DEC 22, 2021 7:23 AM PST

How the Internet Affects How Smart We Think We Are

WRITTEN BY: Alexandria Bass

New research from the University of Texas at Austin on the interface between humans and Google shows Google can give us an inflated ego when it comes to our own memory abilities and intellect.

Adrian Ward, an assistant professor of marketing whose study on this topic was published in Proceedings of the National Academy of Sciences of the United States of America, examined how people in two groups, one with and one without access to Google, evaluated their own knowledge when completing short quizzes of general knowledge. Those with access to Google rated themselves as having better memories and were more confident in predicting they would score better on future quizzes without the help of the internet.

As stated in the widely-cited 2011 paper on the "Google effect," Google actually makes people less likely to retain new information because they know they will have access to the internet to search it again later.

These studies bring up the interesting notion of how the concept of human memory gets redefined with our ever-changing technology. As Ward put it, the line between the mind and the internet is being blurred into what may one day be thought of as an "Intermind" where the computer is our "neural prosthesis." With Tesla's Elon Musk developing Neuralink's brain implants to help quadriplegics one day use their thoughts to control computers, that day may not be too far away.

But Steven Sloman, a professor of cognitive, linguistic and psychological sciences at Brown University, put it in perspective: that the internet and Google are nothing more than a modern version of what's been going on for centuries to shape the concept of memory. Memory is not just this isolated phenomenon contained inside each individual brain from our own solitary efforts. Memory and our knowledge are a communal effort – an extension of ideas we've gotten from family, friends, and other people through verbal or written communication. Google just happens to make our access to this knowledge quicker and less social – and makes us think we're smarter than we are.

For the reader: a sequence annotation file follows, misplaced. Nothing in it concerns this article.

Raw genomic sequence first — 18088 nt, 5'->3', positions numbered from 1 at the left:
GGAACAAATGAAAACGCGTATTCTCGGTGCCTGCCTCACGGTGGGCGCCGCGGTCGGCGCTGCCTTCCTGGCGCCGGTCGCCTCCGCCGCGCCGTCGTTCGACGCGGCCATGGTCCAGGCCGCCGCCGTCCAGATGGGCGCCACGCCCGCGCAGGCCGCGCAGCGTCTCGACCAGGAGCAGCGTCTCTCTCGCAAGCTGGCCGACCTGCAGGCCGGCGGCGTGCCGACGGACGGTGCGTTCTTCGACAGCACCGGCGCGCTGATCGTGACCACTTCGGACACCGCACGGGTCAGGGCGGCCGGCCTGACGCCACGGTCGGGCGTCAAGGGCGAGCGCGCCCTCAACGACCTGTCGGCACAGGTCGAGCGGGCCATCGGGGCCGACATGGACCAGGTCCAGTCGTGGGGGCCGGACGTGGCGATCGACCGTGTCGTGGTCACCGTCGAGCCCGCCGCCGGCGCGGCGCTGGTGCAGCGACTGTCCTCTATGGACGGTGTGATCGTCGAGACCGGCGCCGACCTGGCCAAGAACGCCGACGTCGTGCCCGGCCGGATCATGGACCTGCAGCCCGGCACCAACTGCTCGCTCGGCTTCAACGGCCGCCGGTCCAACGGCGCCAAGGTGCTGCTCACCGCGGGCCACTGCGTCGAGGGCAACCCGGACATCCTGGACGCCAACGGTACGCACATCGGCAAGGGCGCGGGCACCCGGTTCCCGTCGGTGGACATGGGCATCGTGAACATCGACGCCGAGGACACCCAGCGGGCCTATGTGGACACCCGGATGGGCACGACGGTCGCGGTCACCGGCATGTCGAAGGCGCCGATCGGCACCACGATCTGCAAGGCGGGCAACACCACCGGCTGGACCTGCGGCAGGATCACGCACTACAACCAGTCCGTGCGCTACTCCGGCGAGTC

Sources: NBC News, Science, CNBC

About the Author
BA in Psychology
Alexandria (Alex) is a freelance science writer with a passion for educating the public on health issues. Her other professional experience includes working as a speech-language pathologist in health care, a research assistant in a food science laboratory, and an English teaching assistant in Spain. In her spare time, Alex enjoys cycling, lap swimming, jogging, and reading.
You May Also Like
APR 29, 2022
Cell & Molecular Biology
A Protein That Can Promote Growth & Prevent Atrophy in Muscle
APR 29, 2022
A Protein That Can Promote Growth & Prevent Atrophy in Muscle
When we're active and doing exercise, we can build muscle as well as supply muscle cells with oxygen, maintaining their ...
MAY 08, 2022
Genetics & Genomics
Genetic Inversions Seem to be More Common Than We Knew
MAY 08, 2022
Genetic Inversions Seem to be More Common Than We Knew
While most of us tend to carry the same general set of genes, within the billions of bases that make up the human genome ...
MAY 12, 2022
Neuroscience
Secondary Tasks in Interviews Help Identify Liars
MAY 12, 2022
Secondary Tasks in Interviews Help Identify Liars
Lying requires more cognitive energy than telling the truth. Working with this fact, researchers have found that the ext ...
MAY 20, 2022
Technology
Virtual reality & holograms will improve astronaut mental health during long-term space travel
MAY 20, 2022
Virtual reality & holograms will improve astronaut mental health during long-term space travel
Humans will be back on the Moon (Luna) within the next few years, and then on to Mars within the decade afterwards. We a ...
MAY 15, 2022
Health & Medicine
Animal Study Edits Genes to Treat Anxiety and Associated Alcohol Use Disorder
MAY 15, 2022
Animal Study Edits Genes to Treat Anxiety and Associated Alcohol Use Disorder
Adolescence is a time of exploration, but actions during this period of life can have long-term consequences, one of whi ...
MAY 19, 2022
Neuroscience
Daily Cranberry Consumption Boosts Cognitive Function, Reduces Cholesterol
MAY 19, 2022
Daily Cranberry Consumption Boosts Cognitive Function, Reduces Cholesterol
Eating a cup of cranberries per day may improve memory, ward off dementia and reduce ‘bad’ cholesterol in th ...
Loading Comments...